I was observed in my lowest class yesterday, where I have six students who deliberately come into my class looking to disrupt proceedings. Considering there were a gaggle of administrators in the classroom, everyone was on their best behaviour. The class went fantastically, and at the end of class I let them talk to their neighbour about what they learned in class. The class was full of noise, but it was the good kind of noise--the noise of learning. Today, with no one but me trying to teach them, normal service was resumed. One of the students commented that they had more fun talking about the lesson yesterday than all of the nonsense that took place today. I just looked at them and said that sometimes, silence is a good thing, since that was what was needed for them to learn what they talked about.

That's all warm and fuzzy, I know, but as much as I like silence at times in my classroom, there are other times in which I completely loathe it. For example, any time in which I am not in my classroom. And lately, it's getting worse. I live alone in a very small house. It's rather quaint, and to be honest, it suits me just fine. If I had my way, I wouldn't even half a fourth of the furniture that I own, but my family says I need something other than a milk crate for guests to sit on, so I have some to appease their complaining (even though they're the only ones to ever visit me).

But in the past six to seven weeks, I've found myself spending a lot of my evenings with silence as my only companion. I sit at my desk in my comfy old desk chair, and stare at nothing in general listening to the silence. One night I know I spent over an hour sitting there, with just the computer screen providing ambient light, contemplating whether the silence says a lot about my life or not. In the end, I came to the conclusion that it does. To me, it's a rather interesting symbol of my personal life at the moment... which means that there is none.

Since the beginning of the year, I've had to struggle with a lot of things in my personal life, not to mention a crisis that really kicked me in the stomach about a month ago. In that time, I've pretty much seen the things I previously enjoyed in life just completely fall apart and become nothing to me. Saturday evening I just sat in my chair, and contemplated the fact that my life feels like it is turning into a rice cake--completely bland and tasteless. No matter what I've tried to ameliorate it, it just hasn't worked out. I feel a lot like Don Draper in the opening credits to the AMC series Mad Men...without alcohol or cigarettes, of course.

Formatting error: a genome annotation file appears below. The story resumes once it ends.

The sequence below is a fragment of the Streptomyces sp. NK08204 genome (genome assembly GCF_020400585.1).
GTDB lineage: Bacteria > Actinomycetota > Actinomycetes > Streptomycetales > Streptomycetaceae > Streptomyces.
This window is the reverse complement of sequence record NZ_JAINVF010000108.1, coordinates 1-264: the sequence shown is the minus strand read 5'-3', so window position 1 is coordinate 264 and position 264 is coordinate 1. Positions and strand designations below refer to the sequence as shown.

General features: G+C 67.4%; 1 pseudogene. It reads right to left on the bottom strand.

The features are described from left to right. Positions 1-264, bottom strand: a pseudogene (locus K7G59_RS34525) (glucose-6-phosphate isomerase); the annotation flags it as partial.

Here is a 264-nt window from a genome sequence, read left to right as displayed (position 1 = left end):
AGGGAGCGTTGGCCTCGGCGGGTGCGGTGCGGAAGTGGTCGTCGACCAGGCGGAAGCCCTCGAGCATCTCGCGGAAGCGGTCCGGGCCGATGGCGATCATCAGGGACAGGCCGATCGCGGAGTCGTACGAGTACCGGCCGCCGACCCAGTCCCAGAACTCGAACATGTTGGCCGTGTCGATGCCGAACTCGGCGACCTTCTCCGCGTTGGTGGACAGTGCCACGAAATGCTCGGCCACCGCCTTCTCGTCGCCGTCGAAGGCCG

I find this to be a rather perfect visual of what I've just described. I come home from work, everything falls apart, and I drift on down to a place where I'm just staring off into space wondering what's happened. The worst part of this is perhaps how I feel. I'm not terribly depressed or anything, just monotonous. Bland. Boring. You get the idea. I've tried to break out of it by trying things that I thought would interest me, but never tried before, but that didn't work. I even took the advice of a good friend and simply told some acquaintences that I was in a bit of a rut and wanted to hang out with them to get me out of it. Their response left me sitting in my house Saturday night contemplating my relationship to the Styrofoam of the culinary world. I don't want to give up, but geez, what else do I need to try to get someone to do something with, or God forbid, a date? That's something I just can't answer at the moment--and no one's really helping me to answer either.

So I sit here at my PC, listening, and hoping that I might hear and learn something that will get my life back to the noise I'm craving to hear.
Until next time.

Monday, March 15, 2010

The Moment We all Dread

I've had about four or five blog posts percolating in my head over the past several weeks, and now's a great time to let one loose upon an unsuspecting public (Read: The the dozen or so readers I have. You're all the greatest! [Yes, even you!])

Growing up, we all have things which we swear over any number of books of varying levels of holiness that we will never be like our parents. Inevitably, we end up doing those things and kick ourselves and say they can't believe it happened to us. Sometimes it's something which just happens because we're adults, and that's what adults do. There's other things that our parents do that we shouldn't emulate, yet we do them anyway.

The first reminds me of my greatest rebellion against my parents. I had just started college and was on my first shopping trip. I was a big breakfast person (Not so much now. I'll explain that one of these days.), and was in search of cereal to eat. My mom was always adamant that sugary kids' cereals were out, apart from the odd box of Cap'n Crunch or Frosted Flakes. Instead, I was raised on a steady diet of Frosted Mini Wheats and Honey Nut Cheerios. Since I was away from home, and my mom wasn't over my shoulder, I decided to indulge in some decadence.

I bought a box of Cookie Crisp. (Just as an aside, it's things like this that cause people to think I can't relate to them very well. Yes, it's the most rebellious thing I've done to my parents in my entire life. *sigh*)